Rare, but powerful, are those occasions when a tennis player feels that he or she is competing for a greater cause. When it happens, it’s usually during such team events as Davis Cup, Fed Cup or the Olympics.

But on warm Paris days of June 1989, Michael Chang felt himself connected to an entire nation. The country was China, Chang’s ancestral homeland. In June 1989, Tiananmen Square in Beijing was the site of protests. More than 5,000 miles away, Chang competed at Roland Garros, by day calmly making his way through the draw, by night nervously watching the news with his mother, Betty. “Knowing what was going on there brought a lot of perspective to the tennis,” said Chang.

He was just 17 then, a promising U.S. national junior champion, alongside such touted peers as Andre Agassi, Jim Courier and Pete Sampras. A year earlier, in his Roland Garros debut, Chang had been ushered out swiftly in the third round by John McEnroe.

But by the time he arrived in Paris in ’89, Chang had won his first ATP singles title and was ranked No. 19 in the world. Still, that was hardly significant contender status. By the time Chang reached the fourth round to take on world No. 1 and three-time Roland Garros champion Ivan Lendl, a tidy run appeared likely to reach its finish.

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TBT, 1989 French Open: Michael Chang’s mystical, magical moment

TBT, 1989 French Open: Michael Chang’s mystical, magical moment

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What happened next remains one of the most dramatic efforts in tennis history. Down two sets to love, Chang rallied to level the match. Late in the fourth, though, he began to cramp. At 2-1 in the fifth, Chang told CNN several years ago, “I almost decided to call it quits, I couldn’t serve, I couldn’t dig out any balls that were hit in the corners and I walked to the service line, to basically the umpire I can’t play anymore, I’m done.”

There came a pause.

“I get to the service line,” said Chang, “and I get an unbelievable conviction, just a conviction in my heart and it almost as if God was saying, what are you doing?”

Instead of retiring, Chang vowed to finish the match. Doing whatever he could to keep the points alive—moonballs, sharp drives, even the first underhand serve of his life—Chang eventually arrived at match point with Lendl serving at 3-5, 15-40. Here, another tactic, Chang standing scant inches behind the service line. Lendl double-faulted. An elated and exhausted Chang fell to the ground in joy and tears.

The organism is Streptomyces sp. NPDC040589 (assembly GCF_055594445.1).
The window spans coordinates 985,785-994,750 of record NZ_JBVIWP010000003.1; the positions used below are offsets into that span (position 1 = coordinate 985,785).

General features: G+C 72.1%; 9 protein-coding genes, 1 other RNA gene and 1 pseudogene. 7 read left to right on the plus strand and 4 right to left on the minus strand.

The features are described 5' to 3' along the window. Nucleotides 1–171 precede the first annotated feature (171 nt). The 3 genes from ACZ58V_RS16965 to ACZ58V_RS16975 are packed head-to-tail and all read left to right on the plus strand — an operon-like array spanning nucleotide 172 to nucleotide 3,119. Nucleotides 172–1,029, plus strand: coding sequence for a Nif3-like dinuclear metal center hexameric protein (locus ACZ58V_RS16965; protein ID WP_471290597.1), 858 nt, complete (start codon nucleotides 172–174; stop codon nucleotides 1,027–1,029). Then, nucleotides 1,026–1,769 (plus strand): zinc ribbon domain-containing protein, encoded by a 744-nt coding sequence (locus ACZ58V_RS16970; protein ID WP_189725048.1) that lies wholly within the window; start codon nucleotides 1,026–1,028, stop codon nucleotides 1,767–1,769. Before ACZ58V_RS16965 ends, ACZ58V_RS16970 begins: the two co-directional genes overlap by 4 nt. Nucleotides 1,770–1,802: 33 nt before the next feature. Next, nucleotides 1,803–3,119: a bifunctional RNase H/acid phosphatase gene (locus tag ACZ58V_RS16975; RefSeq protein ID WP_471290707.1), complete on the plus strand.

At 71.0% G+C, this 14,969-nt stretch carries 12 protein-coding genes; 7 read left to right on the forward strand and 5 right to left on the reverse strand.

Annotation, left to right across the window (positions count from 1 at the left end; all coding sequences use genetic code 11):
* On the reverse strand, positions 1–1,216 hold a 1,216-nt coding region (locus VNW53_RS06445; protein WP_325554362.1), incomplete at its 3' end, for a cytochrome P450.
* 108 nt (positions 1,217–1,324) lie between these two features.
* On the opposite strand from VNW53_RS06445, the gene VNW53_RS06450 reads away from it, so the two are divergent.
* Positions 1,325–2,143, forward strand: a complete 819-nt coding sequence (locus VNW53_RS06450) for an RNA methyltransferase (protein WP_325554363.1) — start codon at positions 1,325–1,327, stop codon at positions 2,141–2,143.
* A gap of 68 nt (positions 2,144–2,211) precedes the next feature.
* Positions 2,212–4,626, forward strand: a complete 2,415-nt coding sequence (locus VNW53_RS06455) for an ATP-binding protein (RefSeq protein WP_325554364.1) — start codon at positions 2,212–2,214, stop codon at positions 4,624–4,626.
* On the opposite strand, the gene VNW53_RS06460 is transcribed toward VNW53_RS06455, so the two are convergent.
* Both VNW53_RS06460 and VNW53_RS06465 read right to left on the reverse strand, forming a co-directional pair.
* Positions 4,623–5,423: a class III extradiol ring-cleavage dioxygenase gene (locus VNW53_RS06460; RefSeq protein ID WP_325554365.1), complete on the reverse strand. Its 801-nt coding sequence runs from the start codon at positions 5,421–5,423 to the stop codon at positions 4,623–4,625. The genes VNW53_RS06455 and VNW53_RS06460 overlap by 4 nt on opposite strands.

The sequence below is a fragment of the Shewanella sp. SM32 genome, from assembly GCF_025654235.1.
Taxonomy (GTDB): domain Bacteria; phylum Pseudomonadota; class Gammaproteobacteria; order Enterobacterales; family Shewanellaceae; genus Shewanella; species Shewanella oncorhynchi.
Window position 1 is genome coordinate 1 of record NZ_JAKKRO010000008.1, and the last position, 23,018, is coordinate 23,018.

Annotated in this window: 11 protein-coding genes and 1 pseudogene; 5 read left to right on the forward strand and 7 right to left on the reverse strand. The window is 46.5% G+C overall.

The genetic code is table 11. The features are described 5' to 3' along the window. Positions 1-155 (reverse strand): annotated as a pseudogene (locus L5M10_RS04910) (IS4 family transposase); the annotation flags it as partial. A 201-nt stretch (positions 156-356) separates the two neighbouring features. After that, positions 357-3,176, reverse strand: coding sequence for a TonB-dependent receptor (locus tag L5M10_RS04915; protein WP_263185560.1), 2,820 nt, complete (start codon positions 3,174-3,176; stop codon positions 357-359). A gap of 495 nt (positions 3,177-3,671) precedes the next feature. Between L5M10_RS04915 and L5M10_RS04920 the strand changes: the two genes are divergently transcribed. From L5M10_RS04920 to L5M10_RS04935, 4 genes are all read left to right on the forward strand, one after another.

Don’t think what came next was a momentum-fueled title run. Here too, Chang had to work extremely hard. There followed a pair of tight four-setters in the quarters versus Haitian Roland Agenor and the semis versus Russian grinder supreme, Andrei Chesnokov, who had just beaten defending champion Mats Wilander.

Having reached the final feeling an affinity for the contemporary history that was being made in China, Chang entered Court Central attuned to another historic data point: No American man had won the singles title at Roland Garros since Tony Trabert had raised the trophy in 1955.

Chang recalls his surprise 1989 title run in Paris:

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His opponent came from Sweden. Between 1974 and ’88, Swedes Bjorn Borg and Mats Wilander had won the title nine times. But on this day, Chang’s Swedish opponent was one with a very different playing style than those two baseliners. Stefan Edberg was a slick and sleek net-rusher, armed with some of the best volleys tennis had ever seen. Against Chang, he deployed them superbly. Edberg took a two-sets-to-one lead and broke Chang to start the fourth. Chang broke back, but even then, Edberg would earn four break points at 1-1, five at 3-3, another at 4-all. For every Edberg question, Chang had the answer. At last he broke Edberg at 4-5 to even the match.

By this stage, Edberg was the exhausted one. Chang saw the finish line, playing the kind of airtight tennis that would mark his entire career. A weary Edberg served at 2-5, 15-40 and netted a facile forehand. Chang had become the youngest man to ever win a Grand Slam singles title.

Trabert, on-site that day in Paris, was delighted to see the American drought end. “I’m very happy for him,” he said. “I think he played extremely well. What Michael did so well was take risks under pressure. That’s what some other clay-court players don’t do.”

Said Chang, “God bless everybody, especially the people of China.”

TBT, 1989 French Open: Michael Chang’s mystical, magical moment

TBT, 1989 French Open: Michael Chang’s mystical, magical moment